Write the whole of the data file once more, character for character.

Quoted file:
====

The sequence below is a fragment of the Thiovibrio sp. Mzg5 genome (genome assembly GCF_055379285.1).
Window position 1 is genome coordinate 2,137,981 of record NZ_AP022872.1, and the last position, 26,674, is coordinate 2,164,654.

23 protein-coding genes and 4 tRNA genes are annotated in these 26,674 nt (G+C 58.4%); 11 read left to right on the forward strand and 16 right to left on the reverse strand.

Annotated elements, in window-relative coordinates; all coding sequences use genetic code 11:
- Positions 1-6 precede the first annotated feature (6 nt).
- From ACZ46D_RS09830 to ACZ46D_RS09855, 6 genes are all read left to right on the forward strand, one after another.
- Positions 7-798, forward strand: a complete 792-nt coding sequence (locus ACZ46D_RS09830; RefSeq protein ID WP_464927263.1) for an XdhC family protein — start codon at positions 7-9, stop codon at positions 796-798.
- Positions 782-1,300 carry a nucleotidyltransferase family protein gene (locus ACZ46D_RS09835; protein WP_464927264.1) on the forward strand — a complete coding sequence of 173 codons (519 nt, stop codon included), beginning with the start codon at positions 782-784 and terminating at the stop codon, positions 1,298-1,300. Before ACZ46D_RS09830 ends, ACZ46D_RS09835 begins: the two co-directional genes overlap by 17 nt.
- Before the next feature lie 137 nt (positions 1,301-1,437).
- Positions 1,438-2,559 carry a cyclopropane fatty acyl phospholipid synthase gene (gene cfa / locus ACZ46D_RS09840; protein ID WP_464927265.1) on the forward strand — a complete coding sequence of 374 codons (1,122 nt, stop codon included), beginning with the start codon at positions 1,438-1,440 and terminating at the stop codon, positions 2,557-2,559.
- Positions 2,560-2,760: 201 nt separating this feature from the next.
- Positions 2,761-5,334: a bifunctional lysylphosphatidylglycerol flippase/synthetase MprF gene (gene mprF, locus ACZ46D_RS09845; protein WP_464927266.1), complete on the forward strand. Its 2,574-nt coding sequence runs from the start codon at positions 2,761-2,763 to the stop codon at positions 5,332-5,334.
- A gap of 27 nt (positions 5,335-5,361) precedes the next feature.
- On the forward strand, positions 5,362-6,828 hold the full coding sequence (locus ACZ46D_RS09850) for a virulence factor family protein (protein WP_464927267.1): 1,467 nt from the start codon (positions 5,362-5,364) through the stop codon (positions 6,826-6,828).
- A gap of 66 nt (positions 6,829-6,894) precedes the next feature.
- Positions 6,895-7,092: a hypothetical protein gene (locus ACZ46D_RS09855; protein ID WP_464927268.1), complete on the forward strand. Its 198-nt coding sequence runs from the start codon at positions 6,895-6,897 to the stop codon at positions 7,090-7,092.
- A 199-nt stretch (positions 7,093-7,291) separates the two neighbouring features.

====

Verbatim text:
The sequence below is a fragment of the Thiovibrio sp. Mzg5 genome (genome assembly GCF_055379285.1).
Window position 1 is genome coordinate 2,137,981 of record NZ_AP022872.1, and the last position, 26,674, is coordinate 2,164,654.

23 protein-coding genes and 4 tRNA genes are annotated in these 26,674 nt (G+C 58.4%); 11 read left to right on the forward strand and 16 right to left on the reverse strand.

Annotated elements, in window-relative coordinates; all coding sequences use genetic code 11:
- Positions 1-6 precede the first annotated feature (6 nt).
- From ACZ46D_RS09830 to ACZ46D_RS09855, 6 genes are all read left to right on the forward strand, one after another.
- Positions 7-798, forward strand: a complete 792-nt coding sequence (locus ACZ46D_RS09830; RefSeq protein ID WP_464927263.1) for an XdhC family protein — start codon at positions 7-9, stop codon at positions 796-798.
- Positions 782-1,300 carry a nucleotidyltransferase family protein gene (locus ACZ46D_RS09835; protein WP_464927264.1) on the forward strand — a complete coding sequence of 173 codons (519 nt, stop codon included), beginning with the start codon at positions 782-784 and terminating at the stop codon, positions 1,298-1,300. Before ACZ46D_RS09830 ends, ACZ46D_RS09835 begins: the two co-directional genes overlap by 17 nt.
- Before the next feature lie 137 nt (positions 1,301-1,437).
- Positions 1,438-2,559 carry a cyclopropane fatty acyl phospholipid synthase gene (gene cfa / locus ACZ46D_RS09840; protein ID WP_464927265.1) on the forward strand — a complete coding sequence of 374 codons (1,122 nt, stop codon included), beginning with the start codon at positions 1,438-1,440 and terminating at the stop codon, positions 2,557-2,559.
- Positions 2,560-2,760: 201 nt separating this feature from the next.
- Positions 2,761-5,334: a bifunctional lysylphosphatidylglycerol flippase/synthetase MprF gene (gene mprF, locus ACZ46D_RS09845; protein WP_464927266.1), complete on the forward strand. Its 2,574-nt coding sequence runs from the start codon at positions 2,761-2,763 to the stop codon at positions 5,332-5,334.
- A gap of 27 nt (positions 5,335-5,361) precedes the next feature.
- On the forward strand, positions 5,362-6,828 hold the full coding sequence (locus ACZ46D_RS09850) for a virulence factor family protein (protein WP_464927267.1): 1,467 nt from the start codon (positions 5,362-5,364) through the stop codon (positions 6,826-6,828).
- A gap of 66 nt (positions 6,829-6,894) precedes the next feature.
- Positions 6,895-7,092: a hypothetical protein gene (locus ACZ46D_RS09855; protein ID WP_464927268.1), complete on the forward strand. Its 198-nt coding sequence runs from the start codon at positions 6,895-6,897 to the stop codon at positions 7,090-7,092.
- A 199-nt stretch (positions 7,093-7,291) separates the two neighbouring features.